A reblog from the Ellis Brigham blog
From coastal beaches to moorland plateaus, the UK has some amazing spots for wild camping. These hidden gems provide spectacular panoramas, a large array of wildlife and clear views of night skies, and we’ve pulled together ten of the best for you to enjoy. Some of these pitches require permission from the land owners, and remember to always be respectful of the environment and leave no trace of your camp.
Kielder Forest Park, Northumberland
Kielder Forest Park sits on the English / Scottish border as part of a 590 square mile Dark-sky preserve – the largest in Europe. The forestry commission has designated 17 areas within the park as wild camping sites which are free to stay at (the only facilities are running water).
Zero light pollution in the forest means amazing views of the stars on a clear night. In the daytime there is woodland, grassland and bogs to explore along with a whole host of wildlife to spot.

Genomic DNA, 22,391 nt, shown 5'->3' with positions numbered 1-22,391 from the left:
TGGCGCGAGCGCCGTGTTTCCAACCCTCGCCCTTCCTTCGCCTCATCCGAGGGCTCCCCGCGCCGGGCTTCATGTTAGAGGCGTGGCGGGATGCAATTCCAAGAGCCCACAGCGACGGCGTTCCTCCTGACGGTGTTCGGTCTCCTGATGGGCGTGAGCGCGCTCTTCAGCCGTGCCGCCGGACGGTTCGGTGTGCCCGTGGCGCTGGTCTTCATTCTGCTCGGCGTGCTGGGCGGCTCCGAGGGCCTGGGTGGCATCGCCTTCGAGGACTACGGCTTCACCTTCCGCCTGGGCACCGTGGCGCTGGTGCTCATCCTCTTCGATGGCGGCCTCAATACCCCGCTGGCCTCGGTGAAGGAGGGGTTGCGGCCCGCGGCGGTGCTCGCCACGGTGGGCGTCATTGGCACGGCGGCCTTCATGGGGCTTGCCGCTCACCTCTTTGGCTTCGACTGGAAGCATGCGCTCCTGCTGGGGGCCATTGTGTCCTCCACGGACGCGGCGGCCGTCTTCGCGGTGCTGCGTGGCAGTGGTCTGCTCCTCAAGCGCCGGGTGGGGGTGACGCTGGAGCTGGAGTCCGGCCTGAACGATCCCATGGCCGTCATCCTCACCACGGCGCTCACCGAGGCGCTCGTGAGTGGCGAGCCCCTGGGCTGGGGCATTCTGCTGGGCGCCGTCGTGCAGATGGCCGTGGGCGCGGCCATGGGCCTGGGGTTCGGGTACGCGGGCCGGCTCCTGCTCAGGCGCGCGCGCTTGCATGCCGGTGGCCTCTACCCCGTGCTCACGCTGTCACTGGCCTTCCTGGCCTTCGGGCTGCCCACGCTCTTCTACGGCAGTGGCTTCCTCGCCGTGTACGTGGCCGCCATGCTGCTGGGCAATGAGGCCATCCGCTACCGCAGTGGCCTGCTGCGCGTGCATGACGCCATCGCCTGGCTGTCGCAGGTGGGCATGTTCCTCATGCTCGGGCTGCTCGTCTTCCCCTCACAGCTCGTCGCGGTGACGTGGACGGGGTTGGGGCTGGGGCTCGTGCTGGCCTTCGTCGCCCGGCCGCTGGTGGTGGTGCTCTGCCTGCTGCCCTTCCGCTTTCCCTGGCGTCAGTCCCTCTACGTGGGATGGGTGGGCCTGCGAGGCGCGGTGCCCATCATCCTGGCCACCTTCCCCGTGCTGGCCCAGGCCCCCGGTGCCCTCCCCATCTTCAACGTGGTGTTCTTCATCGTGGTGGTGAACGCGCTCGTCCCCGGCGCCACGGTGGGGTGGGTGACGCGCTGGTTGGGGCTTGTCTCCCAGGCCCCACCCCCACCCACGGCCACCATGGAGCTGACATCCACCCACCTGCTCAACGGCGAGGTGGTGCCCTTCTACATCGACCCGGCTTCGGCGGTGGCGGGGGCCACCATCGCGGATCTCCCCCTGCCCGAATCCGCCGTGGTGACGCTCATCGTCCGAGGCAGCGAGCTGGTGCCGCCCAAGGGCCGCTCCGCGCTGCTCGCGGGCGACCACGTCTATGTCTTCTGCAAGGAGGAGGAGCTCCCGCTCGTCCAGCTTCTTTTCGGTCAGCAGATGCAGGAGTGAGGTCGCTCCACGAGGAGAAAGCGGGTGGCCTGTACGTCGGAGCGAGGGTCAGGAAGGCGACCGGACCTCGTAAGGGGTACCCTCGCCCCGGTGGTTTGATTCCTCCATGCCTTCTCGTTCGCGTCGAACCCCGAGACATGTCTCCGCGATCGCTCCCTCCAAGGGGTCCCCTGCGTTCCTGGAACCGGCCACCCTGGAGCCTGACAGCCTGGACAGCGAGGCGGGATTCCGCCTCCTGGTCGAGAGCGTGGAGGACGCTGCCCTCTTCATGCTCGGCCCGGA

Scoraig Peninsula, Scottish Highlands
On the north-west coast of Scotland lies the small village of Scoraig. Unreachable by road, it can be found by walking from the nearest road at Badrallach approximately 5 miles back up the peninsula.
You can camp beside Little Loch Broom or head up into the surrounding hills – Beinn Ghobhlach and Dearg Mhor. From here you can spot wild goats, pine martens and occasionally golden eagles. If you want a little bit more adventure head back down to the loch for kayaking, fishing and climbing.
Dartmoor National Park, Devon
One of the few places you can legally wild camp in England without land owners’ permission, Dartmoor National Park is mixture of moorland, rivers and granite tors idiosyncratic to the area. The park does have certain rules and regulations you must adhere to when camping – all of which can be found on their official website.
Brat Tor overlooks the surrounding moors and acts as a useful wind break when camping. This tor is a great base to start from before heading to others, discovering stone circles and bronze-age houses as you go. The park also has plenty of animals to look out for including deer, lizards and a variety of rare birds.